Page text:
When several art spaces team up under one roof, creativity and collaborations usually boom, and visitors are attracted by the possibility to easily discover a number of different projects in one spot. Five Brussels non-profit art spaces, including respected art scene veteran Komplot, recently opened a common space on the ground floor of a social housing tower in Anderlecht under the name Château Nour. The quintet, which also includes Clovis XV, Mòsso, Rectangle and Superdeals, wants to explore collaborative ways of working while providing space for experimental ideas, exhibitions, workshops, residencies, and gardening projects. We spoke to the creative minds behind the innovative initiative about their ambitions, ways of working, and how to reach out to the locals in a community not exactly overflowing with art and culture.
How exactly does Château Nour function?
We share one exhibition room and two bedrooms for the residencies. We still do our own projects but collaborate as well, also with curators and collectives outside of Château Nour. It’s a collective of collectives, if you will. The location and its size and make-up dictate what is possible. We share the exhibition space for shows and events. The idea is to adapt our different energies to the space, the neighbourhood, the public. There is no pre-established project. We work together on certain things, for example for the Brussels Gallery Weekend, Art Brussels, … But we also have our independent programs where each structure curates its own exhibitions. We want to put together the entirety of our creative synergies and different networks and create bridges between out curatorial practices.
How did the idea come about to join forces? What do you hope to achieve by teaming up?
Komplot found the space, and then the others proposed to join. It’s a good time for shared spaces and activities, to mingle and forget about identities. It’s the occasion that makes the project. We’re very serious about welcoming uncertainty. Rectangle, Clovis XV and Superdeals had already thought about opening up a common space, because all of them had lost theirs. A common space lets you join forces and combine networks, and for the public it’s interesting as well to have such a multi-dimensional space. Mòsso had been nomadic since its creation in 2014 and was very interested in creating a project in a culturally deserted neighbourhood.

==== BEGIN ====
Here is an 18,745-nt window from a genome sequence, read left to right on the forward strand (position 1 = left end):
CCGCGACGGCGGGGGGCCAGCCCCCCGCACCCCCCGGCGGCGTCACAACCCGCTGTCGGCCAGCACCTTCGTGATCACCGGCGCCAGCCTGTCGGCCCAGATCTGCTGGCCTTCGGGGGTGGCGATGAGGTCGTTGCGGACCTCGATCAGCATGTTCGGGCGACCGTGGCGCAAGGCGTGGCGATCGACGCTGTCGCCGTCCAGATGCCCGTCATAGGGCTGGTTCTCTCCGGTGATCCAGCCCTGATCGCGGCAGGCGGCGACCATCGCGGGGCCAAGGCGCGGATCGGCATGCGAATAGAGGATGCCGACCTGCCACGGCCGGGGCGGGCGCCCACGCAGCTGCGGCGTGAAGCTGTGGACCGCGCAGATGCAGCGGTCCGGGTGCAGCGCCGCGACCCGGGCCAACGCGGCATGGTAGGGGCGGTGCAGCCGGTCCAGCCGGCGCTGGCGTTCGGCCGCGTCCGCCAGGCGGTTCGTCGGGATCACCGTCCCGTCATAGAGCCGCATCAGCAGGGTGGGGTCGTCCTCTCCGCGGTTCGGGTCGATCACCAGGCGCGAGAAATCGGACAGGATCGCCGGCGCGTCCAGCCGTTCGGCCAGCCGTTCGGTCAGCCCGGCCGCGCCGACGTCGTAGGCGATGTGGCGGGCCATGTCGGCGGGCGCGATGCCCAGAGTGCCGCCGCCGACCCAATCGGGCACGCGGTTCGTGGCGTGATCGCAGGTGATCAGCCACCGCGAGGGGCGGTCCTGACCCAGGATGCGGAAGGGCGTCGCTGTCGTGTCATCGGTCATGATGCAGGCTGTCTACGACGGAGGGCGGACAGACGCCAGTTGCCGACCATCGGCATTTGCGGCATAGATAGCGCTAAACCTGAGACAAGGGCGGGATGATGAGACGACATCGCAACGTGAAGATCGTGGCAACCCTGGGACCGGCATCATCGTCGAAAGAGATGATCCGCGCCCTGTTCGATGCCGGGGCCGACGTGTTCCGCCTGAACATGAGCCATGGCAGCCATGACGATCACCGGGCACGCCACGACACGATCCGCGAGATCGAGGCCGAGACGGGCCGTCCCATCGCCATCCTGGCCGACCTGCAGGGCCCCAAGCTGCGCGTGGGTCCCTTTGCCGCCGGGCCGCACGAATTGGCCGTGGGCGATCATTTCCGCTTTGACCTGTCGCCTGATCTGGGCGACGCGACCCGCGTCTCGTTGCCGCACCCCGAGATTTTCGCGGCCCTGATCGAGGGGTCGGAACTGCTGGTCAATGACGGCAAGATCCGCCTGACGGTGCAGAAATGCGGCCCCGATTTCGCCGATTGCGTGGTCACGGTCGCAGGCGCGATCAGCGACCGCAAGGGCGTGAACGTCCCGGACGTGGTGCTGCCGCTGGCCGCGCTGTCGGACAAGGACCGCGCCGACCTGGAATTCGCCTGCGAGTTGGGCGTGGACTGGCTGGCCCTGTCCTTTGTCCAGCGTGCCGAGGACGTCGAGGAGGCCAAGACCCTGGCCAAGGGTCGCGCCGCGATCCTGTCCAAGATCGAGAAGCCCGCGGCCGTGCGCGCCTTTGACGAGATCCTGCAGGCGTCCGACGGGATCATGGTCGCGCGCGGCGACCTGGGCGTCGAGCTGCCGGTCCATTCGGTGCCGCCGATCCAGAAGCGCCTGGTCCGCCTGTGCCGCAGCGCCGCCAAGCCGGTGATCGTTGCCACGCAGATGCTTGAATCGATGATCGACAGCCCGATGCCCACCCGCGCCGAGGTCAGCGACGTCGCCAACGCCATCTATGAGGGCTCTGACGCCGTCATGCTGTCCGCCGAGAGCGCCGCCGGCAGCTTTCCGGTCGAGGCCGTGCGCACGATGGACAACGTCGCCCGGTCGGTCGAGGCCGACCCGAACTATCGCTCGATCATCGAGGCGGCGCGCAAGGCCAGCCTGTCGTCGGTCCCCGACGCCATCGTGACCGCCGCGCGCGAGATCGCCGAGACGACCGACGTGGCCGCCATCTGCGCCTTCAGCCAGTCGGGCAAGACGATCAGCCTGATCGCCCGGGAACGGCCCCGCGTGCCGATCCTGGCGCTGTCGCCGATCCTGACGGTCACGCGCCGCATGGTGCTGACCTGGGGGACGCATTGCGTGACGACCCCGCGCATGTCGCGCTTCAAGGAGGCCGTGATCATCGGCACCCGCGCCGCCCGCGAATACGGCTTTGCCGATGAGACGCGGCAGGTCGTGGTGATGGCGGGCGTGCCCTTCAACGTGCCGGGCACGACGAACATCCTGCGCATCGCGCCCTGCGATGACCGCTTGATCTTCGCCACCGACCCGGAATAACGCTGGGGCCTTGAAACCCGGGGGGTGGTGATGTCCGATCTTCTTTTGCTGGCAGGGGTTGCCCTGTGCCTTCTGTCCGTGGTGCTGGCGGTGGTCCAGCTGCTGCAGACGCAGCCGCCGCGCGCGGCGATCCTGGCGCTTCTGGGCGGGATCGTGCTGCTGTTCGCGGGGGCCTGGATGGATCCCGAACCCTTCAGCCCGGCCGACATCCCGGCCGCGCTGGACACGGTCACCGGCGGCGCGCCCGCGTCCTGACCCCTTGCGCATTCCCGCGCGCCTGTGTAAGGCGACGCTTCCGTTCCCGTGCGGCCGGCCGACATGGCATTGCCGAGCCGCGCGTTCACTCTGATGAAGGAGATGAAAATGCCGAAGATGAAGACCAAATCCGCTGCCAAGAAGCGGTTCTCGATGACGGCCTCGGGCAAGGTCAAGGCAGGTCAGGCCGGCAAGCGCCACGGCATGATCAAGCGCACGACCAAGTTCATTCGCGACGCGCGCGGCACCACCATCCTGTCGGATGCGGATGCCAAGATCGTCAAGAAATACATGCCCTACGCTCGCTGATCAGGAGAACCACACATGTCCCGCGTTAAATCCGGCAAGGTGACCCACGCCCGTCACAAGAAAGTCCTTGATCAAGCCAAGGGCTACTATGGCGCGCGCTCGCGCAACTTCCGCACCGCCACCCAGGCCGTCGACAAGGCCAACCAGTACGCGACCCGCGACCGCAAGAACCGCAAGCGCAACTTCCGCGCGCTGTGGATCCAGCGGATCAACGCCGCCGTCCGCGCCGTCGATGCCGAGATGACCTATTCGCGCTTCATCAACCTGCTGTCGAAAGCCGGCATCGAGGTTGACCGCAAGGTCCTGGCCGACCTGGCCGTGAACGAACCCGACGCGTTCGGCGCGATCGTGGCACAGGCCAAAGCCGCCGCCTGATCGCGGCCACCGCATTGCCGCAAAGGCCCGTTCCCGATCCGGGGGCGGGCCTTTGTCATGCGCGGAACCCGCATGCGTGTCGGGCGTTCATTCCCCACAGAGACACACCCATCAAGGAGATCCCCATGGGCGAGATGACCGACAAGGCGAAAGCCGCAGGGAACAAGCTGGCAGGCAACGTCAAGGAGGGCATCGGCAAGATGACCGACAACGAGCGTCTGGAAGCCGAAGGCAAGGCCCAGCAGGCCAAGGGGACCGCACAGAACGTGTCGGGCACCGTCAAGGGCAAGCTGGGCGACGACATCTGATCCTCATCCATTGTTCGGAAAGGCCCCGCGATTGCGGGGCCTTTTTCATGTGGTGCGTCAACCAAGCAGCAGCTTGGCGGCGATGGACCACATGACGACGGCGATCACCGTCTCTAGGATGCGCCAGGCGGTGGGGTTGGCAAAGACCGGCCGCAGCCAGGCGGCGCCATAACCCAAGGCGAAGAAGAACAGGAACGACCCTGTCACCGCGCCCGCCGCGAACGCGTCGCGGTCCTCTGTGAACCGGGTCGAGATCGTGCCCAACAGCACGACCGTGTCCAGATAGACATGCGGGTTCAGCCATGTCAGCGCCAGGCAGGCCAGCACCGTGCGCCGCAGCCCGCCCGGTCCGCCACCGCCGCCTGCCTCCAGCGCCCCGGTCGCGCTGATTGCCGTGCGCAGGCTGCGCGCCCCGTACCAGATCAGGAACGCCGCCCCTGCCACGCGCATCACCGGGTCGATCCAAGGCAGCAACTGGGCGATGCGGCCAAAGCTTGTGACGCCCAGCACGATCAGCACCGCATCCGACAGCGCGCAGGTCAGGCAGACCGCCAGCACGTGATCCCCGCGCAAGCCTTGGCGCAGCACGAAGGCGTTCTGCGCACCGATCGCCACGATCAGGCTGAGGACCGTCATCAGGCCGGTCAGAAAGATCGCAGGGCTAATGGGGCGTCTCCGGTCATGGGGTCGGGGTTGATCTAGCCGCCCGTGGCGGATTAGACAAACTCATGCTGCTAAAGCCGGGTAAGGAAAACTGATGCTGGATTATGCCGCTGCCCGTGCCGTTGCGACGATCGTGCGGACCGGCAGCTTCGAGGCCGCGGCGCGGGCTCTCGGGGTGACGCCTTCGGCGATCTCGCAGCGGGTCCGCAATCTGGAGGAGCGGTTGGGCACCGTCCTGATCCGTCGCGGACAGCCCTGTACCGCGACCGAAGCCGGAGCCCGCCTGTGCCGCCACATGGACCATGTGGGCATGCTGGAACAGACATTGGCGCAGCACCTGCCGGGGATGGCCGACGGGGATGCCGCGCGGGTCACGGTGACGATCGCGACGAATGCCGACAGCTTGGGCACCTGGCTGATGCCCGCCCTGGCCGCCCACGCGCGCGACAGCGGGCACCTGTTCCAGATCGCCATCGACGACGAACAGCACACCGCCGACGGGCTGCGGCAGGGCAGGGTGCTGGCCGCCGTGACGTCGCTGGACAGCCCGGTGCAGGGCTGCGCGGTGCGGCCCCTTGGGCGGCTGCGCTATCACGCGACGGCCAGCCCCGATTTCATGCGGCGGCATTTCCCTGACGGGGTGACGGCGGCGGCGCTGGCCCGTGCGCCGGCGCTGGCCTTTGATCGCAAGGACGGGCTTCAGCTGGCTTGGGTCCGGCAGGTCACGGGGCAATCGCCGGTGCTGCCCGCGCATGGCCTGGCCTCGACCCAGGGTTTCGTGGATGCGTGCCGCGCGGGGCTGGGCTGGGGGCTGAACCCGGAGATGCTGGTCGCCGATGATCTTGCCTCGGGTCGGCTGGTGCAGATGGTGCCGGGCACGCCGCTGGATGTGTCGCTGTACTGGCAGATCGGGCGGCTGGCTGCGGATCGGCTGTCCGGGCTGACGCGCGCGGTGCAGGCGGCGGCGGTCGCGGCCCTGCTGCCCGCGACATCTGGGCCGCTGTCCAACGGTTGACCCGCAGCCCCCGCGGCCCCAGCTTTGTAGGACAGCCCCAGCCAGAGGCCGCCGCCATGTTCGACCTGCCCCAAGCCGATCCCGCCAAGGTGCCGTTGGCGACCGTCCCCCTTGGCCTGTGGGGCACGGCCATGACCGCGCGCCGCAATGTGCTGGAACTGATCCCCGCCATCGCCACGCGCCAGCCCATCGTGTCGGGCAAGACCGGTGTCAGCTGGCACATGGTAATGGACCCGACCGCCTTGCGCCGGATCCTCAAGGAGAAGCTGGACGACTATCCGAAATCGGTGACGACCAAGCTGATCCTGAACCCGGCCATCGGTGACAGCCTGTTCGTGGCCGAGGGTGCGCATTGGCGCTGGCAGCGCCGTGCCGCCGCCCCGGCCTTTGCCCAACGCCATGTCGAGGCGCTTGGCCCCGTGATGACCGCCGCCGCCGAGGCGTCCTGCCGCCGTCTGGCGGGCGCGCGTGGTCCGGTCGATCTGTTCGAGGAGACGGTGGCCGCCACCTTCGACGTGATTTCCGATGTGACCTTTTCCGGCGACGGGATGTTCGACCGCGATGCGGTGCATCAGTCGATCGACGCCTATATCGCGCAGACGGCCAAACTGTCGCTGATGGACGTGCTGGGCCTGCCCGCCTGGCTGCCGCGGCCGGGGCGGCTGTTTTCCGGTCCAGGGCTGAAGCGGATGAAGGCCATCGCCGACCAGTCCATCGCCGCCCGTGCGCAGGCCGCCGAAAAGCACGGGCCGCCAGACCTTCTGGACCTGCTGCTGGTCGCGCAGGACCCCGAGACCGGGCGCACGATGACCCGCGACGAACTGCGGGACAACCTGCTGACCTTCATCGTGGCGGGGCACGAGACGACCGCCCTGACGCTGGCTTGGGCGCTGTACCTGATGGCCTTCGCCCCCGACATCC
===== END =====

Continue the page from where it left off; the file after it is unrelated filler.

How do you feel about the situation in Brussels for spaces like yours in general? Is there enough support? Has it become harder for non-profit art spaces to find a space?
There are never enough spaces, as in every city. Brussels is not cheap anymore. That’s not only the case regarding rent but also the cost of employing people, telephone, energy, transport, … Institutional support is something Komplot has been working on for 18 years, and now it can share some of its security, which nevertheless remains fragile. Clovis XV for example functioned for three years without money and subsidies. After this rather intense experience, it seemed a good idea to go for a structure like Rectangle, Komplot or Superdeals to be able to have a budget for exhibitions and pay the artists. In this context, it’s been very helpful for the other spaces to work together with Komplot, who knows how to navigate the administration part. It is becoming more and more difficult to find physical spaces in Brussels. As an example: Komplot had to go through a whole year of negotiations to secure this space for Château Nour. Luck and perseverance are essential.